the infinite sculpture garden without the boundaries torn and ripped into the vacuum of emptiness (2010) - Petra Cortright
It all started when, on a trip to Germany, I was resting at the hotel bar. My glare was fixed on a slot machine endlessly running its attract mode. Snapping out of the (meanwhile) mesmerised state I was in, I wondered if I could isolate this obscure animation as a work. Back home, I obtained a machine and stripped it of its information (the glass plates, the reels, stickers, sounds, etc). The work basically is a tribute to the unknown programmer. The obscure unknown artist responsible for all the animations, start up modes, test modes, etc. of all the electronic hard- and software out there in the world. It is a found footage work, footage hidden in the interface of an ordinary nameless gambling machine.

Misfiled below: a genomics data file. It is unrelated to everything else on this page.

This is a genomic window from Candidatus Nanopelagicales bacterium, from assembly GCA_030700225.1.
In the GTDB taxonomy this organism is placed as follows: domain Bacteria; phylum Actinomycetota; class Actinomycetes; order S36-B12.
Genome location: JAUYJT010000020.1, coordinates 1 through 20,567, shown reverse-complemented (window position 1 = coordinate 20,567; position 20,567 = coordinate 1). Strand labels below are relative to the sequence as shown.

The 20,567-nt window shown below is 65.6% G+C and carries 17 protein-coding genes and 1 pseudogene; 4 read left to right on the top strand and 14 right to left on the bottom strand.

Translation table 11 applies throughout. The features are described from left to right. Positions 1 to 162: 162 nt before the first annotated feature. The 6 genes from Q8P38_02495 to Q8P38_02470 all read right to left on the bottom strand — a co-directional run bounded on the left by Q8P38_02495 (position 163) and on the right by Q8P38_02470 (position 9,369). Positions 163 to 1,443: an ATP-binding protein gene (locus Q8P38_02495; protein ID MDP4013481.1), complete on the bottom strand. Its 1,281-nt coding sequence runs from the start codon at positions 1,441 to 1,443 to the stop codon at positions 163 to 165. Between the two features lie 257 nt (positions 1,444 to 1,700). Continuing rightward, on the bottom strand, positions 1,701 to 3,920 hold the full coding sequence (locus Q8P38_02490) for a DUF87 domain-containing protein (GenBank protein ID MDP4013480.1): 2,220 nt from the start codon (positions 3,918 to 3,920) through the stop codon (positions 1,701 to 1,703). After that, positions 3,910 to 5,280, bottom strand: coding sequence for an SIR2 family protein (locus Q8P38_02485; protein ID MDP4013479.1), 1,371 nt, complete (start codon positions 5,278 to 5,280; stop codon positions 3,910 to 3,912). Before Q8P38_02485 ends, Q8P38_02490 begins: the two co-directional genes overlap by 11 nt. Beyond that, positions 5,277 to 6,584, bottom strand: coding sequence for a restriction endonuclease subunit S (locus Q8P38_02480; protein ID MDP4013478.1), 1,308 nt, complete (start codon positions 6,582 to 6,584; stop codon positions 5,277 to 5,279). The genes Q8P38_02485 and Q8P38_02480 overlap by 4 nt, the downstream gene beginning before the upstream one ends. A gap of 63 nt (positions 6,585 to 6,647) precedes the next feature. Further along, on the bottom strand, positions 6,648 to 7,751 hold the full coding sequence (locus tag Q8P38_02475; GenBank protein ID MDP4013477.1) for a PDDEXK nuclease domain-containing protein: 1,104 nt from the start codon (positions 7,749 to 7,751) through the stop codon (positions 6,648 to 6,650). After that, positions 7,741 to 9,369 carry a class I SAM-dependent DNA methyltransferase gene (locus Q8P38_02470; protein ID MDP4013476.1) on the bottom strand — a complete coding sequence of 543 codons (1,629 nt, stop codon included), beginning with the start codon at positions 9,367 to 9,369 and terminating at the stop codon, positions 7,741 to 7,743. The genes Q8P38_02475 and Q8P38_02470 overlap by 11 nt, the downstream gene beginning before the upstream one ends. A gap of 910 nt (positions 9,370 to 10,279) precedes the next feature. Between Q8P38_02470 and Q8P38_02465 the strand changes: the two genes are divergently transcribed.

A large installation in the Grand Entrance of London’s Victoria and Albert Museum clatters away, registering its presence in this historic hallway. Jointly commissioned (by the V & A and SAP), bit.code (2009), by Julius Popp, consists of a large panel of black and white blocks which appear to represent a curious, indecipherable code as they rotate around their frame. Periodically its units align, clearly depicting popular terms streamed live from news site feeds. In this physical form and location, this is real-time made somehow more timely. Looming over visitors, a literal staging of data being decoded, the work asserts itself as an apt entry portal to "Decode", the V & A's inaugural exhibition of contemporary digital and interactive design.